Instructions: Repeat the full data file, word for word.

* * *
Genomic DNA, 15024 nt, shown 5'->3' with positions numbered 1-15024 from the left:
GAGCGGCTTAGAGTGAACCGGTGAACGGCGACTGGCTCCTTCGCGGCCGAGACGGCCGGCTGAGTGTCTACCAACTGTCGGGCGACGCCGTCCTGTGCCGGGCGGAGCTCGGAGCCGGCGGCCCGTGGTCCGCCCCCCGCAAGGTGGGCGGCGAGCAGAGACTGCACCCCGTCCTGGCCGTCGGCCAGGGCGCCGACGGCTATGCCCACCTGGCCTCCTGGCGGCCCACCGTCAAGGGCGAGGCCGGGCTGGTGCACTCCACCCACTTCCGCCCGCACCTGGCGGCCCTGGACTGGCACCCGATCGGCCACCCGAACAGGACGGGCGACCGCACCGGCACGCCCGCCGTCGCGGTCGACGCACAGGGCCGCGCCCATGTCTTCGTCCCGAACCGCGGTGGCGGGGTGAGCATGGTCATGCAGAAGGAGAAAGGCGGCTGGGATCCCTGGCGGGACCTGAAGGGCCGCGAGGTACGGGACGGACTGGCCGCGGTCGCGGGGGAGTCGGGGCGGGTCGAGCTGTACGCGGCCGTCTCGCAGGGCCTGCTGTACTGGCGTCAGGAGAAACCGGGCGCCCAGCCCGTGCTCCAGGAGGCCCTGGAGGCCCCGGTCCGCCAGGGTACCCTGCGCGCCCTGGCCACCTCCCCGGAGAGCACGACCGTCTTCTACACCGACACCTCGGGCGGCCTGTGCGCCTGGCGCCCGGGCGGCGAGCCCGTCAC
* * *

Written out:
Genomic DNA, 15024 nt, shown 5'->3' with positions numbered 1-15024 from the left:
GAGCGGCTTAGAGTGAACCGGTGAACGGCGACTGGCTCCTTCGCGGCCGAGACGGCCGGCTGAGTGTCTACCAACTGTCGGGCGACGCCGTCCTGTGCCGGGCGGAGCTCGGAGCCGGCGGCCCGTGGTCCGCCCCCCGCAAGGTGGGCGGCGAGCAGAGACTGCACCCCGTCCTGGCCGTCGGCCAGGGCGCCGACGGCTATGCCCACCTGGCCTCCTGGCGGCCCACCGTCAAGGGCGAGGCCGGGCTGGTGCACTCCACCCACTTCCGCCCGCACCTGGCGGCCCTGGACTGGCACCCGATCGGCCACCCGAACAGGACGGGCGACCGCACCGGCACGCCCGCCGTCGCGGTCGACGCACAGGGCCGCGCCCATGTCTTCGTCCCGAACCGCGGTGGCGGGGTGAGCATGGTCATGCAGAAGGAGAAAGGCGGCTGGGATCCCTGGCGGGACCTGAAGGGCCGCGAGGTACGGGACGGACTGGCCGCGGTCGCGGGGGAGTCGGGGCGGGTCGAGCTGTACGCGGCCGTCTCGCAGGGCCTGCTGTACTGGCGTCAGGAGAAACCGGGCGCCCAGCCCGTGCTCCAGGAGGCCCTGGAGGCCCCGGTCCGCCAGGGTACCCTGCGCGCCCTGGCCACCTCCCCGGAGAGCACGACCGTCTTCTACACCGACACCTCGGGCGGCCTGTGCGCCTGGCGCCCGGGCGGCGAGCCCGTCAC